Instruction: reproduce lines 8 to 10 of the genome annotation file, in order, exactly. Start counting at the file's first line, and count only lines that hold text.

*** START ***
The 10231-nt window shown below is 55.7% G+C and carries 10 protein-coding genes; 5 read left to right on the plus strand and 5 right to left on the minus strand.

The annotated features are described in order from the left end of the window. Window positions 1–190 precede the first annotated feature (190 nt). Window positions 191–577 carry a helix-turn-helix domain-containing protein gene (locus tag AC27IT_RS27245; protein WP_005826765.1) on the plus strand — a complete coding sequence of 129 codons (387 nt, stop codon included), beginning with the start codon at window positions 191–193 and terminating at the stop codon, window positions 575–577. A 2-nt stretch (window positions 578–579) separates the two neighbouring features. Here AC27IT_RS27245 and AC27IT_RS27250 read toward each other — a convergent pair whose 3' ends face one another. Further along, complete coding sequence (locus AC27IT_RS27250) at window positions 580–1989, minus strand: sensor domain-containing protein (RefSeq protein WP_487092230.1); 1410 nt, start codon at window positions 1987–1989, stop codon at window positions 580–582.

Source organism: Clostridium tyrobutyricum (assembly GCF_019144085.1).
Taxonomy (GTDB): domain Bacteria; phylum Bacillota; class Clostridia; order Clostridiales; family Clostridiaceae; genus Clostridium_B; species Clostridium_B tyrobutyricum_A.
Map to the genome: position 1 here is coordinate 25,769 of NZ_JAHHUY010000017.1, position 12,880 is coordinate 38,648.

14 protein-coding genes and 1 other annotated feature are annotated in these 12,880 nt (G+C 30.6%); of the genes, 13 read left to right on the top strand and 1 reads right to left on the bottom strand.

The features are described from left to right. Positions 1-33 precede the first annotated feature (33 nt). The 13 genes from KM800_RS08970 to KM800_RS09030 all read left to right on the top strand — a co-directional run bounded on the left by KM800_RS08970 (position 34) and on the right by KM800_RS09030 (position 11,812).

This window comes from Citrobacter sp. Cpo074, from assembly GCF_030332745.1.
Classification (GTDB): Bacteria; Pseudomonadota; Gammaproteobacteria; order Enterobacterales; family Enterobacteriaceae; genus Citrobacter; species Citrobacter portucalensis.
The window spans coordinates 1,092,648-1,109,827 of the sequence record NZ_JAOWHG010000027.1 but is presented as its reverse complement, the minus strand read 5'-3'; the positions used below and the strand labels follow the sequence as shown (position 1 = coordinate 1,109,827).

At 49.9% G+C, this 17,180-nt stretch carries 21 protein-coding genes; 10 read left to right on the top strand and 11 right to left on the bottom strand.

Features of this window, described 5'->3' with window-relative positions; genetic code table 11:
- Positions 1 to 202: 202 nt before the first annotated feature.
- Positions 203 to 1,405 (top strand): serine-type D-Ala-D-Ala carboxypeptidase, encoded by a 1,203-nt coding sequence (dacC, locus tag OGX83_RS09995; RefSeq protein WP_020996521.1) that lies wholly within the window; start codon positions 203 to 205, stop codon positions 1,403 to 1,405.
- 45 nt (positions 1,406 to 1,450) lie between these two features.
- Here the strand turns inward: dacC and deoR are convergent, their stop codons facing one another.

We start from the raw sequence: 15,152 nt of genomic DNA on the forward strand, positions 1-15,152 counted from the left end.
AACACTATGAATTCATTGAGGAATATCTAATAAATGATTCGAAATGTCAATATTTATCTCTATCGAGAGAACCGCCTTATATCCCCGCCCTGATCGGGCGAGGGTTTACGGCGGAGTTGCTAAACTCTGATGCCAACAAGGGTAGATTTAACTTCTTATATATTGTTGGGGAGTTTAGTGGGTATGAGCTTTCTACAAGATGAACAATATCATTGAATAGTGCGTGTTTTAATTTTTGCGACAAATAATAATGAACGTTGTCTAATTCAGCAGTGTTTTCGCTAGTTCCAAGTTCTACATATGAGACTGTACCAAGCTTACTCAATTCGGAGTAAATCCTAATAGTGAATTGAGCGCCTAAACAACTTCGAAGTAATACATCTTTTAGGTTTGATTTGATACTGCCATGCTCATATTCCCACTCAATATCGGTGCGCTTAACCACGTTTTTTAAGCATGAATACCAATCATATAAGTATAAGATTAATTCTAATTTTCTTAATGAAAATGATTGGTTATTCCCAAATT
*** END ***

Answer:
This window comes from Citrobacter sp. Cpo074, from assembly GCF_030332745.1.
Classification (GTDB): Bacteria; Pseudomonadota; Gammaproteobacteria; order Enterobacterales; family Enterobacteriaceae; genus Citrobacter; species Citrobacter portucalensis.
The window spans coordinates 1,092,648-1,109,827 of the sequence record NZ_JAOWHG010000027.1 but is presented as its reverse complement, the minus strand read 5'-3'; the positions used below and the strand labels follow the sequence as shown (position 1 = coordinate 1,109,827).